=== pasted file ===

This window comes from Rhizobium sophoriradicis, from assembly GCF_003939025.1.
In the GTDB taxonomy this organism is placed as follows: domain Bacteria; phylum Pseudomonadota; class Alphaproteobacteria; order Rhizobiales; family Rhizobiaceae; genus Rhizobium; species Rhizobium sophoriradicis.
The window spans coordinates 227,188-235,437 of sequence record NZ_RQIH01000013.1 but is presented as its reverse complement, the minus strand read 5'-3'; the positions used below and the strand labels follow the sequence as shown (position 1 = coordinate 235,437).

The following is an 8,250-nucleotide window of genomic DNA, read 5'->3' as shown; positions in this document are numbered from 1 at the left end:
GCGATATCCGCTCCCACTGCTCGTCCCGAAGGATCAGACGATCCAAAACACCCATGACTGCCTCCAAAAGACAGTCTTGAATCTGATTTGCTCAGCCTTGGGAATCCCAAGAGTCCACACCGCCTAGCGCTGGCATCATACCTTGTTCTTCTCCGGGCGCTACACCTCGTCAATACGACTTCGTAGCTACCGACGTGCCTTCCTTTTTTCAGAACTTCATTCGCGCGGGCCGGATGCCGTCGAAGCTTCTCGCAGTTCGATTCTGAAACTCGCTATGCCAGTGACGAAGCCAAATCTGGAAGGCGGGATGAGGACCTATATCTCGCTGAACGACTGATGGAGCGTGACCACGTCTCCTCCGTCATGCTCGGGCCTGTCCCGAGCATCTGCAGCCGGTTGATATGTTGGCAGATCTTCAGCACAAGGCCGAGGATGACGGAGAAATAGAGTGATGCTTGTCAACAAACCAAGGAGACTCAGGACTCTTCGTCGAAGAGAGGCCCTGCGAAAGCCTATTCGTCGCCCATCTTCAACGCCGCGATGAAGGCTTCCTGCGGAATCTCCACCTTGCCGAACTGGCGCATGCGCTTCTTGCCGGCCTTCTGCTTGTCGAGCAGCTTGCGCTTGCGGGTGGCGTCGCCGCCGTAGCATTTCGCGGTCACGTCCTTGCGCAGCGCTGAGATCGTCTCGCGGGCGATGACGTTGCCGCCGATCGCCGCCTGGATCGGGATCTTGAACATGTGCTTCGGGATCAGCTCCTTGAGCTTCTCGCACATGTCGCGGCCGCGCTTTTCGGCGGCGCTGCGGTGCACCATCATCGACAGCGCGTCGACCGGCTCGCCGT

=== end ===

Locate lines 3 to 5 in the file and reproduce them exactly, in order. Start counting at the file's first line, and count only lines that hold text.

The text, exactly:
The window spans coordinates 227,188-235,437 of sequence record NZ_RQIH01000013.1 but is presented as its reverse complement, the minus strand read 5'-3'; the positions used below and the strand labels follow the sequence as shown (position 1 = coordinate 235,437).

The following is an 8,250-nucleotide window of genomic DNA, read 5'->3' as shown; positions in this document are numbered from 1 at the left end:
GCGATATCCGCTCCCACTGCTCGTCCCGAAGGATCAGACGATCCAAAACACCCATGACTGCCTCCAAAAGACAGTCTTGAATCTGATTTGCTCAGCCTTGGGAATCCCAAGAGTCCACACCGCCTAGCGCTGGCATCATACCTTGTTCTTCTCCGGGCGCTACACCTCGTCAATACGACTTCGTAGCTACCGACGTGCCTTCCTTTTTTCAGAACTTCATTCGCGCGGGCCGGATGCCGTCGAAGCTTCTCGCAGTTCGATTCTGAAACTCGCTATGCCAGTGACGAAGCCAAATCTGGAAGGCGGGATGAGGACCTATATCTCGCTGAACGACTGATGGAGCGTGACCACGTCTCCTCCGTCATGCTCGGGCCTGTCCCGAGCATCTGCAGCCGGTTGATATGTTGGCAGATCTTCAGCACAAGGCCGAGGATGACGGAGAAATAGAGTGATGCTTGTCAACAAACCAAGGAGACTCAGGACTCTTCGTCGAAGAGAGGCCCTGCGAAAGCCTATTCGTCGCCCATCTTCAACGCCGCGATGAAGGCTTCCTGCGGAATCTCCACCTTGCCGAACTGGCGCATGCGCTTCTTGCCGGCCTTCTGCTTGTCGAGCAGCTTGCGCTTGCGGGTGGCGTCGCCGCCGTAGCATTTCGCGGTCACGTCCTTGCGCAGCGCTGAGATCGTCTCGCGGGCGATGACGTTGCCGCCGATCGCCGCCTGGATCGGGATCTTGAACATGTGCTTCGGGATCAGCTCCTTGAGCTTCTCGCACATGTCGCGGCCGCGCTTTTCGGCGGCGCTGCGGTGCACCATCATCGACAGCGCGTCGACCGGCTCGCCGT